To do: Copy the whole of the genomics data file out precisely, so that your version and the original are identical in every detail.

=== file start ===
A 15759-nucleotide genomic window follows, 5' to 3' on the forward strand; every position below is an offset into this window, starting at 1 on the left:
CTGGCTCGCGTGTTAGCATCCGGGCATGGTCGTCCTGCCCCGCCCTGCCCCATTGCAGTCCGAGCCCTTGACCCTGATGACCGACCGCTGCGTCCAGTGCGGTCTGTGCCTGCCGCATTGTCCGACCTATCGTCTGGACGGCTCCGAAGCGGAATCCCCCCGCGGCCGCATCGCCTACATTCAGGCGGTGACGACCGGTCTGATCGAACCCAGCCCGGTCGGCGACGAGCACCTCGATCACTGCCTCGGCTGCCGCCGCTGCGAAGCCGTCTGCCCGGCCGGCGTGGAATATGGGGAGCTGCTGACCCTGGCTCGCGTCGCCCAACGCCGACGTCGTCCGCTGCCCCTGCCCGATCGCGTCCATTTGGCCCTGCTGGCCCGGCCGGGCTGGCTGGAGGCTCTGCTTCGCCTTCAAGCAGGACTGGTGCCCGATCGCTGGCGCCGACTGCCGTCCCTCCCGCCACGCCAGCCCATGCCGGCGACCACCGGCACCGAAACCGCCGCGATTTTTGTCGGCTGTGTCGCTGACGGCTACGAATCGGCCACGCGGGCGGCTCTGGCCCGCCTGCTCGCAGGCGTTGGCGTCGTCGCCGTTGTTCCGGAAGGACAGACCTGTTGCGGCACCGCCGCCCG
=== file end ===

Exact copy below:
A 15759-nucleotide genomic window follows, 5' to 3' on the forward strand; every position below is an offset into this window, starting at 1 on the left:
CTGGCTCGCGTGTTAGCATCCGGGCATGGTCGTCCTGCCCCGCCCTGCCCCATTGCAGTCCGAGCCCTTGACCCTGATGACCGACCGCTGCGTCCAGTGCGGTCTGTGCCTGCCGCATTGTCCGACCTATCGTCTGGACGGCTCCGAAGCGGAATCCCCCCGCGGCCGCATCGCCTACATTCAGGCGGTGACGACCGGTCTGATCGAACCCAGCCCGGTCGGCGACGAGCACCTCGATCACTGCCTCGGCTGCCGCCGCTGCGAAGCCGTCTGCCCGGCCGGCGTGGAATATGGGGAGCTGCTGACCCTGGCTCGCGTCGCCCAACGCCGACGTCGTCCGCTGCCCCTGCCCGATCGCGTCCATTTGGCCCTGCTGGCCCGGCCGGGCTGGCTGGAGGCTCTGCTTCGCCTTCAAGCAGGACTGGTGCCCGATCGCTGGCGCCGACTGCCGTCCCTCCCGCCACGCCAGCCCATGCCGGCGACCACCGGCACCGAAACCGCCGCGATTTTTGTCGGCTGTGTCGCTGACGGCTACGAATCGGCCACGCGGGCGGCTCTGGCCCGCCTGCTCGCAGGCGTTGGCGTCGTCGCCGTTGTTCCGGAAGGACAGACCTGTTGCGGCACCGCCGCCCG